Fig 5A and 5B shows associated values of inner diameter and in vivo cyclic circumferential stretches () measured regionally via M-Mode imaging and quantified automatically using our GUI (Fig 2). As expected, inner diameter was largest in the ATA, decreasing gradually in the SAA and IAA, and smallest in the CCA. Interestingly, cyclic stretches were nearly identical across these central arteries. Fig 5C compares inner diameters in the ATA, SAA, IAA, and CCA inferred from LAX (abscissa) and SAX (ordinate) images. Linear regression confirmed excellent agreement (i.e., near the line of identity) between automated quantifications of inner diameter from LAX and SAX planes, thus providing further validation of our quantifications. Fig 5D–5F focuses on the ATA and compares values of inner diameter measured using M-Mode and B-Mode imaging. Systolic diameters were similar but diastolic diameters were significantly higher when measured using B-Mode cine-loops (Fig 5D), which implied lower cyclic circumferential stretches (Fig 5E), that is, values closer to the cyclic axial stretches. Fig 5F similarly compares ATA inner diameters measured from LAX views using M-Mode (abscissa) and B-Mode (ordinate) imaging. Despite the strong correlation, the two approaches led to different values. Note, therefore, that B-Mode speckle-tracking is a Lagrangian approach, in which multiple material points are followed throughout several cardiac cycles and their relative positions are used to compute inner diameter and axial length. In contrast, M-Mode is effectively an Eulerian approach, in which the ultrasound beam is fixed and inner diameter at each time is quantified as the distance between points on opposite luminal edges that appear within the field field-of-view (whereby particular edges that are tracked can change if the vessel elongates, bends, or twists with each cardiac cycle). Such differences between B-Mode and M-Mode measurements would likely lead to different results in the ATA alone, where complex motions occur. It is well known, of course, that M-Mode measurements of cyclic deformations in the heart are better closer towards the apex, which moves less.

Fig 5.

Inner diameters (A,D) and associated cyclic circumferential stretches (B,E) reveal the extent of arterial deformation at systole with respect to diastole. Inner diameters were quantified using our semi-automated methods from regional M-Mode images (left column) and B-Mode cine loops for the ATA (right column). Scatter plots show that long axis (LAX) and short axis (SAX) M-Mode measurements of inner diameter compare well in all regions (C), while LAX M-Mode and B-Mode measurements of inner diameter agree less well in the ATA (F). Note the R2 values for the linear fits.

Given the in vivo measured biaxial motions (Figs 4 and 5, with axial stretch constant except in the ATA) and the in vitro measured material properties (S1 Table), we computed associated in vivo values of biaxial wall stress (Fig 6, top panels) and material stiffness (Fig 6, bottom panels). Values of Cauchy stress were on the order of 110 kPa and nearly equibiaxial in the ATA (Fig 6A) despite a slightly greater distension than extension. The similarity of biaxial stiffness, on the order of 530 kPa (Fig 6B), further suggested a nearly isotropic in vivo behavior of the ATA. In contrast, the other three regions displayed a highly anisotropic behavior with values of axial stress and stiffness higher than their circumferential counterparts (S3 Fig). A high axial stiffness may provide increased axial mechanical stability against lateral bending. Note, too, that calculated in vivo circumferential stresses tended to vary with luminal caliber, higher in the ATA and lower in the CCA (Fig 6C). The circumferential stiffness-stress relationship yet collapsed along a single line for all four regions despite differences in geometry, material properties, and hemodynamic loading (Fig 6D), thus suggesting an underlying common material behavior of all healthy central arteries, independent of sex (S4 Fig), which justified pooling the in vivo and in vitro data to identify general trends in the adult wild type mouse. Finally, that the biaxial stiffness-stress relationship was nearly linear in all regions reflects an underlying exponential-type behavior (Eq 4; cf. [28]).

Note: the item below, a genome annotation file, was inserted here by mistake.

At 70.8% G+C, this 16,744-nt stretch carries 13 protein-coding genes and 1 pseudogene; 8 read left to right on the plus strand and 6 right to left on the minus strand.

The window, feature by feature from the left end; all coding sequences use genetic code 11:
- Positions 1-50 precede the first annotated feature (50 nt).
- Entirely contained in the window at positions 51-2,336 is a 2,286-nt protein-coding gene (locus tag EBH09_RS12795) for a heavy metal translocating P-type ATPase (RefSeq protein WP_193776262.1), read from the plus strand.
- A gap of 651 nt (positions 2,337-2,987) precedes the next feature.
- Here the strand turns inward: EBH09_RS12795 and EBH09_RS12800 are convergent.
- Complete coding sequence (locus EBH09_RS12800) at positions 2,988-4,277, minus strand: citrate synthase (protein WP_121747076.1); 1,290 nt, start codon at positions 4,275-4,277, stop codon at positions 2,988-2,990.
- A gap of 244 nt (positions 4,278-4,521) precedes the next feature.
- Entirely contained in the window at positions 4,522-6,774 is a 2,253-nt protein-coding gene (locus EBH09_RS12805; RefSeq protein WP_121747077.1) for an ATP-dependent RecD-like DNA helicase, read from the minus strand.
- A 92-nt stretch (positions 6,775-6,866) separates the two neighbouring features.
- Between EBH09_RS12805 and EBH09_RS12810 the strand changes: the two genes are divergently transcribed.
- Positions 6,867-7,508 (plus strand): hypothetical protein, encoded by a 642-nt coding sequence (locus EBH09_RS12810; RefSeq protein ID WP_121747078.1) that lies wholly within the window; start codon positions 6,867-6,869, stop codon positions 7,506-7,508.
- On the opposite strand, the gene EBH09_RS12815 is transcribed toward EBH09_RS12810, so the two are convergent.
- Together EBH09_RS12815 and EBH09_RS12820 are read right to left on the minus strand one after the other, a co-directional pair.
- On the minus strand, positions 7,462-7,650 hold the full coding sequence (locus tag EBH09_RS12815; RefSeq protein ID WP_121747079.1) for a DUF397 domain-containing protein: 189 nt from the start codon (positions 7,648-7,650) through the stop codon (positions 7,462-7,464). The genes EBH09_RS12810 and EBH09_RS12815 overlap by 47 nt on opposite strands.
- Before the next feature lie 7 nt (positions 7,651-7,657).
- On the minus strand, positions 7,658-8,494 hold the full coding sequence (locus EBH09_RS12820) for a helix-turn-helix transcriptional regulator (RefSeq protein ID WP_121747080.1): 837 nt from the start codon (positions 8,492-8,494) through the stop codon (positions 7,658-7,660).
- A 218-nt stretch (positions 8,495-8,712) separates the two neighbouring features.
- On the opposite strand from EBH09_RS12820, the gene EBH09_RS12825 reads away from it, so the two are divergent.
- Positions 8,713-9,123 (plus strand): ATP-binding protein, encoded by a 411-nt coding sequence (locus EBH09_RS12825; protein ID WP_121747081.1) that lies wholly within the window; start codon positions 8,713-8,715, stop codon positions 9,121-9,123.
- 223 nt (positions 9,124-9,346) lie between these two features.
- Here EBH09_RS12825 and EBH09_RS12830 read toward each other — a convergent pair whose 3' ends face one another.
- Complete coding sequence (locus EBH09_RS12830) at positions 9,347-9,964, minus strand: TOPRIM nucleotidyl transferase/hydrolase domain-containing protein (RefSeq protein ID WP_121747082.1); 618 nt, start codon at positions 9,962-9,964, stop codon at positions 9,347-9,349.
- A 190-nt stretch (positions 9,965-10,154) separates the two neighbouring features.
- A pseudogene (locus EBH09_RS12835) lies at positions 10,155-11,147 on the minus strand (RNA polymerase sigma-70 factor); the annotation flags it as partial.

Fig 6.

Biaxial material properties visualized as in vivo Cauchy stress-stretch (A,C) and stiffness-stress (B,D) relationships for the ATA (A,B) and all regions (C,D). These data suggest that the ATA exhibits a nearly isotropic material behavior in vivo, at least under anesthetized conditions Note that circumferential stresses decrease with decreasing arterial caliber while circumferential stiffness appears comparable across all central arteries considered herein, with the linear relation between stiffness and stress expected of an exponential behavior.